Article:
PE: True. Hey, what did you think of the planes flying overhead? That's unique to Monterey, if I'm not mistaken. If you listen to older recordings from festival performances, you hear prop planes. Now they're jets.

PJ: I thought it was charming, really. Gives the place character. And despite the freshening-up paint job they give the place, it's hard to forget you're on a county fairgrounds, when vendor booths are in horse stalls, or some of the venues, before the people arrive anyway, give off that hotel conference center vibe.

PE: And the main venue is open-air, with a hay and sawdust floor. Pretty dusty, actually. A county fairgrounds where people walked around with iPhones checking the festival app. A great new feature, by the way — it made it very easy to figure out who was playing where and when.

PJ: I know I appreciated that app. You know, among the many traditions at the festival are the relationships it's built with certain musicians. Terence Blanchard, for instance — he was everywhere this year, and he wasn't even one of the three spotlight artists!

Terence Blanchard performs with the Vince Mendoza Orchestra in a tribute to the music of Miles Davis and Gil Evans. Craig Lovell/Monterey Jazz Festival hide caption

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Craig Lovell/Monterey Jazz Festival

Terence Blanchard performs with the Vince Mendoza Orchestra in a tribute to the music of Miles Davis and Gil Evans.

Craig Lovell/Monterey Jazz Festival

PE: I've heard artists say that they really love this festival. I kind of expected to see Dave Brubeck, even though he wasn't on the program. Christian McBride was everywhere last year. (But wherever he is, he's everywhere. A high-energy guy.)

PJ: Terence played with Poncho Sanchez on the first night, in their jointly-led tribute to Chano Pozo (which I missed). He played a Miles Davis role on the closing night with a Vince Mendoza-led orchestra, reprising the classic charts of the Miles and Gil Evans performances. (I enjoyed that a good deal more than I thought I would — that repertory is so much "of the past" and of the studio that I never even really thought about it possibly ever being done live.) He subbed into the An Afternoon in Treme show. He sat in with Glasper.

More: Scott Colley said he's been coming here since he was 12, and a kid in L.A. Donny McCaslin is from nearby Santa Cruz, and grew up in the Next Generation Orchestra, the student big band. So did Joshua Redman, who played two sets with James Farm. Both Donny and James played with the Next Generation band on Sunday too.

PE: It was significant that Redman was this year's artist-in-residence — one of the Festival's own.

PJ: Artists, or at least a certain select community of them, have a connection with this place.

PE: You were just at Newport. Did that have a similar feeling?

PJ: Well, Newport is certainly one giant hang, and since that's a daytime-only event (as opposed to day and night) and only three stages (compared to eight at Monterey, though only five accommodate music consistently) all the performers are close by.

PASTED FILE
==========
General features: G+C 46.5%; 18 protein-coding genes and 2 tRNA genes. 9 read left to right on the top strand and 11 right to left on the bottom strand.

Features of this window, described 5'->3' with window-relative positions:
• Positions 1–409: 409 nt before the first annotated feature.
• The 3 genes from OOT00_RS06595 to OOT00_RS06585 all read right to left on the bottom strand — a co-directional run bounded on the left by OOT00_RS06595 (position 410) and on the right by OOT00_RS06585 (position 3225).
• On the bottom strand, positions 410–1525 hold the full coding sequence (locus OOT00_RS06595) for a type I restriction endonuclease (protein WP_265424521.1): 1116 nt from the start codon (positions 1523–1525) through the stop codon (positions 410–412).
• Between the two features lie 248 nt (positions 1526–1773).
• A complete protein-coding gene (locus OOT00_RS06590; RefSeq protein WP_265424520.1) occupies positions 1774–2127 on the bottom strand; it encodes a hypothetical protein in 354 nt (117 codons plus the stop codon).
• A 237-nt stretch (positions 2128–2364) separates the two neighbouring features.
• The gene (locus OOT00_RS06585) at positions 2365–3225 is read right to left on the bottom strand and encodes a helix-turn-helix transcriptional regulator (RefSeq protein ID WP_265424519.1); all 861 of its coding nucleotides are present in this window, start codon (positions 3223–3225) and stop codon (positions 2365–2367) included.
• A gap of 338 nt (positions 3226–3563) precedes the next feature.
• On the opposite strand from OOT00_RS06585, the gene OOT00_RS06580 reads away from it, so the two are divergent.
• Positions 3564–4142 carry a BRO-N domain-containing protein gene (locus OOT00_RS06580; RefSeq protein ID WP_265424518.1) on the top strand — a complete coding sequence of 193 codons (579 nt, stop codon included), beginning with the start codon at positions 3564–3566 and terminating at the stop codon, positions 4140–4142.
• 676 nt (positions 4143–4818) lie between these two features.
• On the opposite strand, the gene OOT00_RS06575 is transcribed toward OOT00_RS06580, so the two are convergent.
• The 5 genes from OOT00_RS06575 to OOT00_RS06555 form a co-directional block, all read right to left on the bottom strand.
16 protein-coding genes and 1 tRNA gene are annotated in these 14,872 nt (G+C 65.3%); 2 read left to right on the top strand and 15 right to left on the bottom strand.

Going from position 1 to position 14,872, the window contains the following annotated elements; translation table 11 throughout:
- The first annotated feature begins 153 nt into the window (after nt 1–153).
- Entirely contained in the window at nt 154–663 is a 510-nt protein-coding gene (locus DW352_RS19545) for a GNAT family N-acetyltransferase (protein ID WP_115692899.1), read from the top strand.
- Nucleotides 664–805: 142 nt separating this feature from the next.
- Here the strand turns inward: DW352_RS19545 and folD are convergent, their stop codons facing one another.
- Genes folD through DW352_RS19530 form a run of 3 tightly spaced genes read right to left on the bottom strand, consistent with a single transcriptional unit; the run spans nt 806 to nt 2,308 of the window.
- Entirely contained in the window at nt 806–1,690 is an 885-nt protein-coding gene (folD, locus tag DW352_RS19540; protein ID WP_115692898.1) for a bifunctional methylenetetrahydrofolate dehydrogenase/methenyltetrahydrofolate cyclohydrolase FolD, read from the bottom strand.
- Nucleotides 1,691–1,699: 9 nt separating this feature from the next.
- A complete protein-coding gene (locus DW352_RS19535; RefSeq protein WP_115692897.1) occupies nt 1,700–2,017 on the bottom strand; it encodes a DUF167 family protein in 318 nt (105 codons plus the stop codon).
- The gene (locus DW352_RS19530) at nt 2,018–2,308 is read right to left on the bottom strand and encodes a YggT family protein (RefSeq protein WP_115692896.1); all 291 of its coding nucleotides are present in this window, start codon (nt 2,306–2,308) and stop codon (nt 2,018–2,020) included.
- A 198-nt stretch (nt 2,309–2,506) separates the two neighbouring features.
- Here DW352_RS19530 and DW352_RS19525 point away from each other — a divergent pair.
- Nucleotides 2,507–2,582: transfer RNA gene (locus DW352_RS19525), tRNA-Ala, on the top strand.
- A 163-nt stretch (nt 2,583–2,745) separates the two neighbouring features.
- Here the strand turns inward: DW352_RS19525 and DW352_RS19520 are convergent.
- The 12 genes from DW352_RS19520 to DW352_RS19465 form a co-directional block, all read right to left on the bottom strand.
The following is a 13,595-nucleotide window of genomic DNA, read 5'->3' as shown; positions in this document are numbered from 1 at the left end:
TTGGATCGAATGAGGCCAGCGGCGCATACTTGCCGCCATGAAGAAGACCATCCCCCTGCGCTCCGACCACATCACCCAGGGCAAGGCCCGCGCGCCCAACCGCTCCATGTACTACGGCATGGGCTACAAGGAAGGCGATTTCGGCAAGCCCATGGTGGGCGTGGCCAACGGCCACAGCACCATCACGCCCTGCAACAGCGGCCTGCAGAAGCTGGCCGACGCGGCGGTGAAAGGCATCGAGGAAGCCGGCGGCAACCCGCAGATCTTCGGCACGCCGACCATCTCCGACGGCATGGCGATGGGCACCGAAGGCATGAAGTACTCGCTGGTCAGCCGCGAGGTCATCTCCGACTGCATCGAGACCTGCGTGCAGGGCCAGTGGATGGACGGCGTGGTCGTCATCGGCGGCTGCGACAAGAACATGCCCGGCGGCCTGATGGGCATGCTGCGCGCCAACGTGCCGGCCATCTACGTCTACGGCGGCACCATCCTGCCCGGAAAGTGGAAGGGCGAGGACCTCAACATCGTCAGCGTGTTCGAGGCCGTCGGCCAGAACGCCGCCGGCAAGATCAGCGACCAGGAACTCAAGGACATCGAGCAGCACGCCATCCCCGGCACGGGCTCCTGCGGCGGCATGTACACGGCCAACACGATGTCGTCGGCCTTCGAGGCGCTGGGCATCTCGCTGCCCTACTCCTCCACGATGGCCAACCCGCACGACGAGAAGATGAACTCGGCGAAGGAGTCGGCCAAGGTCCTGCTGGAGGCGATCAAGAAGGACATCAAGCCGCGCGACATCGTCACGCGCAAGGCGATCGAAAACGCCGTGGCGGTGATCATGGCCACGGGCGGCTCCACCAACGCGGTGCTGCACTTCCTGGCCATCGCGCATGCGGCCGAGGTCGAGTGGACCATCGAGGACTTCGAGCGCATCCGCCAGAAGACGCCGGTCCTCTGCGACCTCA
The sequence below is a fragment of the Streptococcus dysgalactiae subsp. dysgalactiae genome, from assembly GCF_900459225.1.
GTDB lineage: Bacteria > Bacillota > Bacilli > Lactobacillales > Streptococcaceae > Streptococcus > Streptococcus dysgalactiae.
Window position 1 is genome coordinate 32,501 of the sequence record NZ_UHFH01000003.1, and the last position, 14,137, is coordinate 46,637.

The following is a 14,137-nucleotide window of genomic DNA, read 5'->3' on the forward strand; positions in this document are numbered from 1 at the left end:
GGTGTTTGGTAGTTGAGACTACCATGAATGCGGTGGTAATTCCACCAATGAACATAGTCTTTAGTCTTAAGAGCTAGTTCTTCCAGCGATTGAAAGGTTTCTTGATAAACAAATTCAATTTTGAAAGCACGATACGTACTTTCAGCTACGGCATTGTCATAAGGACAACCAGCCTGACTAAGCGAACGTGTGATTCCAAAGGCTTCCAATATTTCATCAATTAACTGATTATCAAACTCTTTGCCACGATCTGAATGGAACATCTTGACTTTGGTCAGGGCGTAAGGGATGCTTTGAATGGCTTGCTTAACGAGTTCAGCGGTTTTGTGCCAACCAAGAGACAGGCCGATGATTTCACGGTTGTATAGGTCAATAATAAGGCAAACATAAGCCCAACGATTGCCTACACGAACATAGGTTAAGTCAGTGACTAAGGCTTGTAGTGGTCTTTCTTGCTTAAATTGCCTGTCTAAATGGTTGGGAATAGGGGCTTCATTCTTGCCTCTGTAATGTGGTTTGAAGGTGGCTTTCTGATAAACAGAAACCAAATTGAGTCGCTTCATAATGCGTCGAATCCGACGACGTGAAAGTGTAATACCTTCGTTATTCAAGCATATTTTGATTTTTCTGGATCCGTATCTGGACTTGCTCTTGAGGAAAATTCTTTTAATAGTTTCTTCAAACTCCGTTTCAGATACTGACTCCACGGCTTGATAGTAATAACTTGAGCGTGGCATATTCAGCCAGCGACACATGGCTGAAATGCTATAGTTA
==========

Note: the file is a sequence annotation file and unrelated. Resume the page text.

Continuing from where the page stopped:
One similarity between here, and Newport: It's easy to miss good music. At times there are three or four world-class performances going on at once, which, if you're an obsessive type like me, occasionally annoying that you had to miss that one great show which everyone was talking about. But that's a marque of overall quality, it seems.

PE: Yes! And even if you plan out a schedule ahead of time, you get distracted or lured elsewhere by the siren song coming out of Dizzy's Den, for example. I honestly intended to get to every event on our game plan, but it just didn't happen. It helps make it a destination festival.

PJ: There's a similar sense of tradition at Newport too, a feeling that if you play Newport, you've been honored by the Jazz Gods, and not just because it's a well-paying gig. But there's not exactly that same sense of Complete Experience there. For one, it's smaller. There's not such a strong connection to nearby jazz communities, because the talent hub of New York is but four hours south. And the artist accommodations aren't all at the Hyatt down the street.

PE: Yes, having the Hyatt nearby is a bonus. I didn't go to the afterparties this year. What did you think? I heard: crowd crush.

PJ: I didn't make many of them either, but the hotel lobby is certainly the happening place — you can't go five minutes at any time of day without recognizing a musician.

PE: I wonder where Sonny stayed?

PJ: Good question, though I saw his band and his publicist in the lobby! OK, it's about time to wrap this up. So: What else has stuck in your craw from this weekend?

PE: Well, for me the festival is always about two things: seeing people I love (like Sonny) and making new discoveries. I will definitely keep my eyes and ears open for Helen Sung going forward, and Sarah Wilson, and I won't miss Raul Midón the next time he comes through Minneapolis.

Major disappointment: that Joey DeFrancesco didn't play longer on Sunday night. I counted on ending the night, and the festival, with him and Bobby Hutcherson, but because Sonny went over, that didn't happen. Also, my husband and I stopped for last-minute pizza and plantains on the way, so it was partly our fault.

PJ: Going to a jazz festival like this one is a place where even when you regret someting, you leave with no regrets.

PE: What's that Edith Piaf song? Non, je ne regrette rien. There's always next year.

I'm thinking of a moment from the DownBeat Blindfold Test on Saturday afternoon: One of the tracks Dan Ouellette tried to stump Donny McCaslin with (unsuccessfully) was Von Freeman's "Never Fear Jazz Is Here." That could have served as the theme for the weekend.

PJ: Right on. Pamela, it's been a pleasure working with you this year, and your husband John Whiting, source of several of our photographs here.

PE: Back at you, Patrick. We enjoyed it.

PJ: Until the next festival, as Sonny said, "long live Monterey."